In 2009 White House officials pressured the Office of Management and Budget to make quick approval of a $535 million loan guarantee for solar panel maker Solyndra, according to e-mails obtained by The Washington Post.
The reason for the rush was to allow Vice President Joe Biden to announce the loan at an opening ceremony for the company’s factory in September 2009. The loan had been approved by the Energy Department, but needed final clearance from the OMB.
Solyndra was a vital piece of President Barack Obama’s effort to promote clean energy sources. The company collapsed two weeks ago, meaning taxpayers will foot the bill for the loan.
Solyndra’s biggest investors were funds representing the family foundation of Tulsa billionaire George Kaiser, who has raised funds for Obama and frequently visited the White House. He has denied using political influence to push through the loan.
But the e-mail exchanges raise suspicions that the administration went above and beyond proper procedure to ensure that Solyndra received the first loan guarantee under its stimulus program.
As for the August 2009 e-mails, they illustrate that White House officials repeatedly quizzed OMB officials as to when they would decide on the loan and pointed to a news conference where they hoped to trumpet the loan.
OMB staffers responded that they were worried about moving too fast to approve the loan without properly assessing its merits, according to information provided by Republican congressional investigators.
“We have ended up with a situation of having to do rushed approvals on a couple of occasions. . . . We would prefer to have sufficient time to do our due diligence reviews,” a senior OMB official wrote in an e-mail to Terrell P. McSweeny, Biden’s domestic policy adviser.
The Obama administration denies having applied any inappropriate pressure on OMB. White House officials said the e-mails show merely that the administration had a “quite active interest” in the timing of OMB’s decision, The Washington Post reports.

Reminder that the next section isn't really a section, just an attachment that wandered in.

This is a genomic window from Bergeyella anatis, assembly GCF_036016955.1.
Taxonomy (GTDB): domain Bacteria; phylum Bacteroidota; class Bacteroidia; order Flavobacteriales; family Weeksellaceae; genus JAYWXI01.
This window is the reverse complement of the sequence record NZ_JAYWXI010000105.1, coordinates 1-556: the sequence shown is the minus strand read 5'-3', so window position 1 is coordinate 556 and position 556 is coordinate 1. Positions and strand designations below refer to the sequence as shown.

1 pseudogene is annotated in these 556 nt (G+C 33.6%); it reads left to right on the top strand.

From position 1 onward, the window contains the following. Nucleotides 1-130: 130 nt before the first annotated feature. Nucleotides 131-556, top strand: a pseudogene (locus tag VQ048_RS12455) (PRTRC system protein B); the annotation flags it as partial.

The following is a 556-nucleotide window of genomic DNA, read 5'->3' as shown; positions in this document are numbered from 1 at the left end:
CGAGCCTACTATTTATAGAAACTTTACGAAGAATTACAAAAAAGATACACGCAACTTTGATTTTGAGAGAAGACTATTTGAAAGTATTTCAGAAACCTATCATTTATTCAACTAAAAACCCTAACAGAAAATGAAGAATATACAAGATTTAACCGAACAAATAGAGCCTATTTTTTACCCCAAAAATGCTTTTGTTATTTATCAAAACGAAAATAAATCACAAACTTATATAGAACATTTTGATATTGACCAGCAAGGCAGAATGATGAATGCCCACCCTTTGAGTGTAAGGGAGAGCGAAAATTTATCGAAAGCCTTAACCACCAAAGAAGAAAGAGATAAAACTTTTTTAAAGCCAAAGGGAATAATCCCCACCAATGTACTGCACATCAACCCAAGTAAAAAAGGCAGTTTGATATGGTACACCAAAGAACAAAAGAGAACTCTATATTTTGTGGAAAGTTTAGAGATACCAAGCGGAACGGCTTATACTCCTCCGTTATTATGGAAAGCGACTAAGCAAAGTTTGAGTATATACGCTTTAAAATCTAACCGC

“There was interest in when a decision would be made because of its impact on whether an event involving the vice president could be scheduled for a particular date or not, but the loan guarantee decision was merit-based and made by career staffers at DOE,” White House spokesman Eric Schultz said.
The e-mails don’t make clear whether White House pressure played a role in OMB’s approval of the loan guarantee.
Republican investigators for the House Energy and Commerce Committee, which is holding a hearing about Solyndra Wednesday, maintain that the White House set a date for the OMB approval before the agency even began its review. Administration officials may have had a “tangible impact” on the OMB’s decision, they said.
An assistant to Rahm Emanuel, then White House chief of staff, wrote to OMB about Biden’s upcoming announcement on Solyndra and asked whether “there is anything we can help speed along on OMB side.”
An agency official responded: “I would prefer that this announcement be postponed. . . . This is the first loan guarantee, and we should have full review with all hands on deck to make sure we get it right.”
The Sept. 4, 2009 announcement event took place as scheduled, with the presence of Energy Secretary Steven Chu and Biden making remarks via satellite.
The e-mails also indicate the administration perhaps should have anticipated Solyndra’s financial woes. August 2009 e-mail exchanges between Energy Department officials note that a credit-rating agency predicted that the project would run out of cash in September 2011. Solyndra ceased operations Aug. 31.
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